Japanese stocks fell the most in more than two years amid record trading volume after the nation’s strongest earthquake snarled production lines and shut factories, raising concern economic growth will stall.
The Osaka Securities Exchange, Fukuoka Stock Exchange, Nagoya Stock Exchange and Sapporo Securities Exchange operated as usual, according to their websites.
Tokyo Electric Power Co., Asia’s biggest power generator battling to avoid a meltdown at its Fukushima nuclear plant, plummeted 24 percent.
Toshiba Corp., a maker of nuclear reactors, tumbled 16 percent.
Tokio Marine Holdings Inc., the nation’s largest property and casualty insurer by market value, plunged 12 percent.
Automakers retreated after Japan’s three-largest carmakers said thousands of new vehicles were damaged. Construction companies climbed.
Insurance companies had the largest decline among the 33 industry groups in the Topix. Tokio Marine tumbled 16 percent. MS&AD Insurance Group Holdings Inc. plunged 11 percent. Dai-ichi Life Insurance Co. plummeted 18 percent.
The 8.9-magnitude temblor and subsequent tsunami may have killed 10,000 people in Miyagi prefecture north of Tokyo, said Go Sugawara, a spokesman for the prefectural police department. The official toll reached 1,627 confirmed deaths with 1,720 more missing and 1,962 injured, the National Police Agency said. More than 350,000 people are in emergency shelters.
European stocks dropped for a fourth day, led by a selloff in reinsurers and utilities, as Japan battles to prevent a nuclear meltdown following its largest earthquake on record.
Swiss Reinsurance Co. and Munich Re both lost more than 3 percent after AIR Worldwide said the industry may face claims of as much as 2.8 trillion yen ($34 billion).
E.ON AG (EOAN) fell 5.3 percent on concern explosions at two reactors in Japan may persuade Germany to backtrack on extending the life of atomic plants.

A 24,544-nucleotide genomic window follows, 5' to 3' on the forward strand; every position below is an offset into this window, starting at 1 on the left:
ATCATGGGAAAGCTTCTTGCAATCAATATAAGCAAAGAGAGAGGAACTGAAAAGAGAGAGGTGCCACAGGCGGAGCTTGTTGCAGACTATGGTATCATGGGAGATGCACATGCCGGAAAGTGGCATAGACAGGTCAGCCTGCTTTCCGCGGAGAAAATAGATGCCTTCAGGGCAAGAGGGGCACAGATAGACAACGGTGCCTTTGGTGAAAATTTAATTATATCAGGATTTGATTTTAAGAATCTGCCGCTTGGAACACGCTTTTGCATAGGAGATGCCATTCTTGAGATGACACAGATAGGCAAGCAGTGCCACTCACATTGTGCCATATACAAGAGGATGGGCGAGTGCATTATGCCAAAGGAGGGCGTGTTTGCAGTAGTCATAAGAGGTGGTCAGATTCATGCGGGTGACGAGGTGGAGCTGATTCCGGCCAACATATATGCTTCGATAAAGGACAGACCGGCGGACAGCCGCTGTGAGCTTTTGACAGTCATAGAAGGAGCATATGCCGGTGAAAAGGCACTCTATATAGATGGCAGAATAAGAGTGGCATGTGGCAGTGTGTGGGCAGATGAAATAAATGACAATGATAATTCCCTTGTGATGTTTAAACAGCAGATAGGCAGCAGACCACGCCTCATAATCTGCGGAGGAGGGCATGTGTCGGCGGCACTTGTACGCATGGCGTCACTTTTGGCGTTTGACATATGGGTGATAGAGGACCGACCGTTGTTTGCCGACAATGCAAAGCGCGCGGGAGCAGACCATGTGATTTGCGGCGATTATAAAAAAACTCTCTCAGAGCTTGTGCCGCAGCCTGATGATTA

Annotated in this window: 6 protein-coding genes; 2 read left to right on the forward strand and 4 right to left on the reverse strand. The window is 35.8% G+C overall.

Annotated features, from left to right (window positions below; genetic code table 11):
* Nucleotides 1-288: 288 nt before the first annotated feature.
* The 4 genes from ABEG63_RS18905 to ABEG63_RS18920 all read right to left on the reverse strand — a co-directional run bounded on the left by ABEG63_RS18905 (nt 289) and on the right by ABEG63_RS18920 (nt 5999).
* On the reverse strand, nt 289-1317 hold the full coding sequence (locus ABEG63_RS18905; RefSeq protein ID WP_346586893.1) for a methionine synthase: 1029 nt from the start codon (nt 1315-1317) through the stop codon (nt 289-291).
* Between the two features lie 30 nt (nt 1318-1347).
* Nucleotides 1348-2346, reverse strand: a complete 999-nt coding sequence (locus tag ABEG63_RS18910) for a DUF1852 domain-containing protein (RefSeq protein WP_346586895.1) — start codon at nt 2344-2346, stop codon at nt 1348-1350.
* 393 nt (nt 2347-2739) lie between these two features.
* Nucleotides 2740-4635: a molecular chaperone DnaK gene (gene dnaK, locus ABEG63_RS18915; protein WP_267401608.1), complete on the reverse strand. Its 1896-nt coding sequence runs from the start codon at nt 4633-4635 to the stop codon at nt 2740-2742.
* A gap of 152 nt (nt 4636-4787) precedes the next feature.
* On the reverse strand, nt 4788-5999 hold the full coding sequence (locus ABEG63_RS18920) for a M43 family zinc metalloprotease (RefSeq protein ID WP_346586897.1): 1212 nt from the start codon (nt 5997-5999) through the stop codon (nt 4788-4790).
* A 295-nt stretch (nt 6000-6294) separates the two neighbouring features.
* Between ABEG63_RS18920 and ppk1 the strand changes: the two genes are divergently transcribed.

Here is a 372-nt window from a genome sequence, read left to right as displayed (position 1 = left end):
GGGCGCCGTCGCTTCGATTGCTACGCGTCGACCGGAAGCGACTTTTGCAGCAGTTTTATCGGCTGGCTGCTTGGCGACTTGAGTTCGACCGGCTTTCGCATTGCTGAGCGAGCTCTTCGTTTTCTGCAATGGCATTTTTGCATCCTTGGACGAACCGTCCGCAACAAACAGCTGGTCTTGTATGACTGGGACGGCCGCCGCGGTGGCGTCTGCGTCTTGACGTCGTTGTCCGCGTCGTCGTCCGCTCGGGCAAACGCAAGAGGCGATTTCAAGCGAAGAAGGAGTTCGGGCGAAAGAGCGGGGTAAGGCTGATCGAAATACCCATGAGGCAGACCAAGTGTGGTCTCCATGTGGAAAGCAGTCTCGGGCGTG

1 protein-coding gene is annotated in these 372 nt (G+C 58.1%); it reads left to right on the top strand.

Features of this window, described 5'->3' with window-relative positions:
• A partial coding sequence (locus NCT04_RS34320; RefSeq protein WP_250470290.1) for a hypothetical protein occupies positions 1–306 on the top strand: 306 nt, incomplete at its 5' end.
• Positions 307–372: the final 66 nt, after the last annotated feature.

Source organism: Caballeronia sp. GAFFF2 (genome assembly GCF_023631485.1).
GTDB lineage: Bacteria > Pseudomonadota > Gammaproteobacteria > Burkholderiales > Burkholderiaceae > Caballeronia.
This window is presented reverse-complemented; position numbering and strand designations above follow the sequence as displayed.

Banks limited losses as the European Union agreed on a retooled bailout plan for the region’s most indebted nations.
Europe’s benchmark Stoxx 600 has retreated for three consecutive weeks as crude oil surged to a 29-month high amid political unrest and violence in the Middle East and Libya. Since reaching a 2 1/2-year high on Feb. 17, the gauge has declined more than 5 percent.
Troops from the Gulf Cooperation Council, including soldiers from Saudi Arabia, moved into Bahrain after more than a month of political unrest in the island nation. Mainly Shiite protesters have been demonstrating since Feb. 14 for free elections and political change, inspired by movements that have swept the region in the past two months and unseated rulers in Tunisia and Egypt.
Losses in Europe were limited after European Union leaders struck an agreement on an expanded bailout plan for the region’s most indebted nations, two weeks sooner than investors anticipated. National benchmarks in Spain, Italy, Portugal and Greece all climbed today.
U.S. stocks came off session lows but finished in the red Monday, after Japan's leading stock index plunged in reaction to last week's massive earthquake and tsunami.
The Dow Jones industrial average (INDU) closed down 51 points points, or 0.4%. Earlier in the session, it had lost as many at 147 points. The modest decline was led by a 2% slide in shares of General Electric (GE, Fortune 500), following news that the company designed all six of the reactors at the Fukushima Daiichi nuclear plant in Japan.
S&P 500 (SPX) fell 8 points, or 0.6%, as shares of luxury retailers Coach (COH) and Tiffany & Co. (TIF) -- which have been building their presence in Japan -- slid more than 5%. Nuclear power plant operator Entergy (ETR, Fortune 500) was also a big loser, dropping 4.9%
Meanwhile, the tech-heavy Nasdaq (COMP) lost 15 points, or 0.5%.
Companies: U.S.-traded shares of some companies based in Japan were down sharply in early trading Monday.
Shares of Canon (CAJ), based in Tokyo, were down 4%. Toyota (TM) shares were off 5%, while Sony (SNE) was down 7%.
Stateside insurance companies, including Hartford Financial Services Group (HIG, Fortune 500) and Aflac (AFL, Fortune 500) -- which generates almost 75% of its revenue in Japan, also took a big hit. Shares of both insurers fell about 3%.